Holy cow, it worked. Google Maps was telling me that my machine was somewhere inside the white house.I just hope the secret service is not going to knock on my door for this.

More Debug Output

By studying NetworkGeolocationProvider.js I found out some interesting things. There is a Firefox preference setting that enables debug output to the console. It can be enabled by adding following line to your Firefox prefs.js:

user_pref("geo.wifi.logging.enabled", true);

The output looks something like this (values changed for privacy reasons):

*** WIFI GEO: startup called.  testing mode isfalse
*** WIFI GEO: watch called
*** WIFI GEO: onChange called
*** WIFI GEO: provider url = https://www.google.com/loc/json
*** WIFI GEO: client sending: {"version":"1.1.0","request_address":true,"access_token":"2:HgigENDl1b5hI9PH:KgYfCECwwjxHjuRX","wifi_towers":[]}
*** WIFI GEO: xhr onload...
*** WIFI GEO: service returned: {"location":{"latitude":-78.070714,"longitude":15.439504,"address":{"country":"Austria","country_code":"AT","region":"xxx","county":"xxx","city":"xxx","street":"xxx","postal_code":"xxx"},"accuracy":18000.0}}
*** WIFI GEO: shutdown  called

People like Darren might be interested in the values transmitted inside the parameter “wifi_towers”. Since I do not have wifi radio in this machine, it’s empty.

There is also another pref setting called geo.wifi.uri. One can specify a different server instead of the default server on https://www.google.com/loc/json per default. It would not be very hard to implement a simple JSON server which would spit out fake data. That way we wouldn’t even need to modify the browser.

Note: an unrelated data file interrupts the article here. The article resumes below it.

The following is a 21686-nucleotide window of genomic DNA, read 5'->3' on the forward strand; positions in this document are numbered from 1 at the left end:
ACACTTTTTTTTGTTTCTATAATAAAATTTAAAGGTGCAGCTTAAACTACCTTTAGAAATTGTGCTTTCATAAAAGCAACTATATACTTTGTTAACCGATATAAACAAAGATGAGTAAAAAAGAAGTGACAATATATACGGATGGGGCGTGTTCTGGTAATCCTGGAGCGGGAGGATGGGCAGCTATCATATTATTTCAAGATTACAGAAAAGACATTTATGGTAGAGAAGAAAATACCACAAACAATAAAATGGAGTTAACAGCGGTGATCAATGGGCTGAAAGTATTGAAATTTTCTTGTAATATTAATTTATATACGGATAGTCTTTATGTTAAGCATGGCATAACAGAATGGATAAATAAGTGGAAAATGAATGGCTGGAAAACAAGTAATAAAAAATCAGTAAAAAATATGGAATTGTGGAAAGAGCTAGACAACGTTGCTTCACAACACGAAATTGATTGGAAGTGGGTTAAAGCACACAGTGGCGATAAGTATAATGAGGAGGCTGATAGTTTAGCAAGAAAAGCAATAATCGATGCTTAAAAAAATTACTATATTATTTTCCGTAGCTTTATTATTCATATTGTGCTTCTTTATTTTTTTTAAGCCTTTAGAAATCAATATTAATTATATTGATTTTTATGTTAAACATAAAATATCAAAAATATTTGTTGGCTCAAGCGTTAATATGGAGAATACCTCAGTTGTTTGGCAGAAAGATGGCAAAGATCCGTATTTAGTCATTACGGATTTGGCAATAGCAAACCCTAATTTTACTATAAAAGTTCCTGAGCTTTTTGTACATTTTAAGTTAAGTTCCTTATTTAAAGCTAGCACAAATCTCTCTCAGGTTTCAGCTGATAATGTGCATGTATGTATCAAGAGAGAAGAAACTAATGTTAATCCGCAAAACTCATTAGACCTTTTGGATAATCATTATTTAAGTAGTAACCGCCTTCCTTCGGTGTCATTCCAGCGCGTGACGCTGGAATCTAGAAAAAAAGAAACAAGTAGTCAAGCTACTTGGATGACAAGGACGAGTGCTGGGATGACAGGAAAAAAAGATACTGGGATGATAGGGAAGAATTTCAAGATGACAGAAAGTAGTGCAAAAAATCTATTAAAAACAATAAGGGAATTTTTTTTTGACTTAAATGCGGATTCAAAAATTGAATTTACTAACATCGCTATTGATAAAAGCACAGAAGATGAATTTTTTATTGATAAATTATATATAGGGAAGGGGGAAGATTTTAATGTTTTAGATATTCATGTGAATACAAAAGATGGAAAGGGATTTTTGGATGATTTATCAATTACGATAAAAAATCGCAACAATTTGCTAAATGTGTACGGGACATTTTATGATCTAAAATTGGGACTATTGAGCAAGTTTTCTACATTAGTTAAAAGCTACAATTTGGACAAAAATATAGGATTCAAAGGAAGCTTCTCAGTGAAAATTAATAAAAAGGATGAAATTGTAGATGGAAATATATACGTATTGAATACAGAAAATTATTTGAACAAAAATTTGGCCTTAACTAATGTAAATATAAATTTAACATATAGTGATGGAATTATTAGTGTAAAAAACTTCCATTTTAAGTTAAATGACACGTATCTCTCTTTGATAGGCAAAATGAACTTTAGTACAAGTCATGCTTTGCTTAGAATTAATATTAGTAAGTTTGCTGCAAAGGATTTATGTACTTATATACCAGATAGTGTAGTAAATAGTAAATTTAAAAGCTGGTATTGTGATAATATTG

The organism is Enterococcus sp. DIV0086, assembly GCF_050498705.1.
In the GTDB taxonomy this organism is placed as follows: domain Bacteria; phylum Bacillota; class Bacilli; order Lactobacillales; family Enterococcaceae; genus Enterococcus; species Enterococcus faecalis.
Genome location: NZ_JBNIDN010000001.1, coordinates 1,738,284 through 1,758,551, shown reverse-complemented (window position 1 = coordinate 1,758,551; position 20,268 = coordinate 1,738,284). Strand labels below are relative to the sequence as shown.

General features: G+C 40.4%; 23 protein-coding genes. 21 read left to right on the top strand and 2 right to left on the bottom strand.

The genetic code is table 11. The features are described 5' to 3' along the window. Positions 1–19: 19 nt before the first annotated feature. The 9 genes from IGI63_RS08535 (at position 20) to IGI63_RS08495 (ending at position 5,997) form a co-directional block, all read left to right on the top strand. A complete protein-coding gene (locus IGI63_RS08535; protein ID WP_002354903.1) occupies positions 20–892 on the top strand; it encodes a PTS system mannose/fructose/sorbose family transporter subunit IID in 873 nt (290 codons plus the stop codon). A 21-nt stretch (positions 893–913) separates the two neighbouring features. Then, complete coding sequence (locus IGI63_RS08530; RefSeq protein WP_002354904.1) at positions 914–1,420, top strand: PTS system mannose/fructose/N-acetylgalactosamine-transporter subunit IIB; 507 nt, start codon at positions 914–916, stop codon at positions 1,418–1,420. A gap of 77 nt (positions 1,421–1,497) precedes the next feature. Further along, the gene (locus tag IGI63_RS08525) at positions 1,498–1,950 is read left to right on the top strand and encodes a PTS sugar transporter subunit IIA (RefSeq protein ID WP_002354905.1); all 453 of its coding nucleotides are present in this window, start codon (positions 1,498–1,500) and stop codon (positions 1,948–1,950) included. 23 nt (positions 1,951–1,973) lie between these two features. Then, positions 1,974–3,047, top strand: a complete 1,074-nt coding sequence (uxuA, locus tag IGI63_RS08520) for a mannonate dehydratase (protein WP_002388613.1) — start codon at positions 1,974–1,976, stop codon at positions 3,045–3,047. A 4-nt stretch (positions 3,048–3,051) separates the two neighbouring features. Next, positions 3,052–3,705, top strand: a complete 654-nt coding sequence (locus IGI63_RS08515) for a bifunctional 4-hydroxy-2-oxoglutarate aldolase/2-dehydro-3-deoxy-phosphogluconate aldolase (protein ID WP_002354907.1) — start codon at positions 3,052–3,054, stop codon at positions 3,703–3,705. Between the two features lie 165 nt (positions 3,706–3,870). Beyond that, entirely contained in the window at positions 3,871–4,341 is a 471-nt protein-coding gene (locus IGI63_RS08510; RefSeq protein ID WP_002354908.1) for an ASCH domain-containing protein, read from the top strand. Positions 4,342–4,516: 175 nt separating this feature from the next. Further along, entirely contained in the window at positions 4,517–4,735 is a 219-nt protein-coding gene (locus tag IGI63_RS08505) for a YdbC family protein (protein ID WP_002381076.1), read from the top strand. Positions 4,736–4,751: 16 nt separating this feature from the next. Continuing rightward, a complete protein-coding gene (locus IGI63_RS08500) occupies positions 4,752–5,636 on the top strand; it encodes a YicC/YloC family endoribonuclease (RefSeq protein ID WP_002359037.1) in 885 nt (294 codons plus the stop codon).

Using the Geolocation API without a Browser

It might be useful to play around with Google’s API without having to go through the browser. I wrote a simple python script, that makes it possible to request the geo location data without even using the browser:


import json
import urllib2

url = "https://www.google.com/loc/json"
headers = {'Content-Type': 'application/json'}
args = {"version" : "1.1.0", "request_address" : True, "wifi_towers" : []}

# create arguments in json format
data = json.dumps(args)
print 'Sending:  ' + data

# perform the http post request
req = urllib2.Request(url, data, headers)
f = urllib2.urlopen(req)

# read the response
response = f.read()
print 'Response: ' + response

The script returns the same data that we already saw in the browsers debug log:

Sending:  {"request_address": true, "version": "1.1.0", "wifi_towers": []}
Response: {"location":{"latitude":-78.070714,"longitude":15.439504,"address":{"country":"Austria","country_code":"AT","region":"xxx","county":"xxx","city":"xxx","street":"xxx","postal_code":"8010"},"accuracy":25000.0},"access_token":"2:NoLQveYeYxfkNboW:efp2-9AbcWBLNbcE"}


I only scraped the surface of how the browser is obtaining the geo location data. Web apps should obviously not rely on the data returned by the geo location API for live and death situations. The W3C Spec clearly states:

No guarantee is given that the API returns the device's actual location.

It is nevertheless a very useful tool and learning about what the browser is doing under the hood to acquire the geo data was certainly fun.


  1. nonpublished says:

    I am trying to write a custom application using geoLocaiton.

    Please respond if anyone would want to know more about this task?

    We are an Investigative company that needs to be able to send email, or text message with a link, when user clicks on the link,
    We would get IP location, or GeoLocaiton sent back to our location without the users knowledge.

    We know the limitations of IP vs Geo,

    We would like to find an exploit that would bypass the geolocaiton notification for approval.

    We have money for this project, if you are qualified and want to talk to us please contact us here.

    this email will above is a disposable to eliminate spam.

    contact us so we can open a dialogue and our wallet to your expertise in this area.


  1. Geo Relocate Firefox Extention — netzgewitter